Posted on October 21, 2010 by Ben Johnson by Ben Johnson
Barack Obama has a theory about why you do not appreciate him: You’re stupid.
For months, the president has insisted the reason his part is facing an electoral apocalypse is less than two weeks is that the American people fail to properly understand how great he is. The solution, he insists, is more of him. Obama told a campaign stop in Seattle earlier today he could have sold his policies better. He insisted, “We had to move so fast, we were in such emergency mode, that it was very difficult for us to spend time a lot doing victory laps and advertising exactly what we were doing because we had to move onto the next thing.”
He manfully offered, “I take some responsibility for that.” The fifty-cent-piece stops here.
Throughout his push to ram ObamaCare down the collective American throat, he claimed he had not yet made his case. After the summer town hall meetings, Obama gave a mendacious speech before a joint session of Congress designed to sell his bill. He bought off Democratic senators from Louisiana and numerous other states, making this a simultaneous buy-and-sell job.
The bill eventually passed — but the sale has yet to end. As of March 5, Obama had given 54 speeches on health care alone. Yet a Rasmussen poll taken this week shows 55 percent of all Americans want to repeal ObamaCare, 46 percent “strongly favor” repeal. Nearly half the states in the union have sued the federal government to end the legislation.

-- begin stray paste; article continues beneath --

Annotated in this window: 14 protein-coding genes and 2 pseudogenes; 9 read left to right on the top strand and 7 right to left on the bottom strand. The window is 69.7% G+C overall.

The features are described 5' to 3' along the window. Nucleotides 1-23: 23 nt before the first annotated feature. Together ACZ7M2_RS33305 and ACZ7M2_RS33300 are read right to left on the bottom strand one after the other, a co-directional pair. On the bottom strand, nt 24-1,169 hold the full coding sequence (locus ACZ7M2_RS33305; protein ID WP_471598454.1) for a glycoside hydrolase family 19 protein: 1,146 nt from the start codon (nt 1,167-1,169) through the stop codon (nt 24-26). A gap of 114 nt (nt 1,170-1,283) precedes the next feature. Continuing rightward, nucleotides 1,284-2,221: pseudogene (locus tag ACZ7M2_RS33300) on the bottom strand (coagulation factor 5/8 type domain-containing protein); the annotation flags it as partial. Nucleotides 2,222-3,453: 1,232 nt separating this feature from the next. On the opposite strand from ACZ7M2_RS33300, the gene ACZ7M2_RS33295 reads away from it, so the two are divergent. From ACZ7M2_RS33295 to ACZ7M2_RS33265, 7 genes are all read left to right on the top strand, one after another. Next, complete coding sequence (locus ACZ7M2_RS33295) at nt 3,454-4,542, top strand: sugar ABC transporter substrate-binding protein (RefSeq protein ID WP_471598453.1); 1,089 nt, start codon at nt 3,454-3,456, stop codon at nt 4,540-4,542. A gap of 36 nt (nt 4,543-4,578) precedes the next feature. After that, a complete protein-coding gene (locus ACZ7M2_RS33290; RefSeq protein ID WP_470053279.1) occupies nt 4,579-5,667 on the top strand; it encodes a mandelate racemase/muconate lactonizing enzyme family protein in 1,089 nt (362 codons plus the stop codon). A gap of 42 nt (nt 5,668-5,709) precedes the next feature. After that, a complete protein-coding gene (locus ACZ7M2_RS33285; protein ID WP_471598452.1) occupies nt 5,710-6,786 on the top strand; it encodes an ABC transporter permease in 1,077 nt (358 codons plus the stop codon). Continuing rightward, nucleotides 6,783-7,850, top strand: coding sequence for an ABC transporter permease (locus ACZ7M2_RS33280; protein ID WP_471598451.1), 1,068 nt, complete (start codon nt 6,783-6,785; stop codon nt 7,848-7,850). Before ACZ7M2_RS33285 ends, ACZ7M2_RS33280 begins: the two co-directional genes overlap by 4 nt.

Instead of listening to the American people, Obama has chosen to double-down on socialism — and call all dissenters imbeciles.
Last Saturday, Obama stood before a “small Democratic fundraiser” where he told those assembled, “Part of the reason that our politics seems so tough right now and facts and science and argument does not seem to be winning the day all the time is because we’re hardwired not to always think clearly when we’re scared.” The trouble is, Republicans are “playing on fear.” If you think you’ve heard this line before, you’re right. Last summer, when ObamaCare seemed doomed, he said August was the month everyone gets “all wee-weed up.” As a candidate for office, jest-plain-folks Obama told a San Francisco fundraiser:
You go into these small towns in Pennsylvania and, like a lot of small towns in the Midwest, the jobs have been gone now for 25 years and nothing’s replaced them….And it’s not surprising then they get bitter, they cling to guns or religion or antipathy toward people who aren’t like them or anti-immigrant sentiment or anti-trade sentiment as a way to explain their frustrations.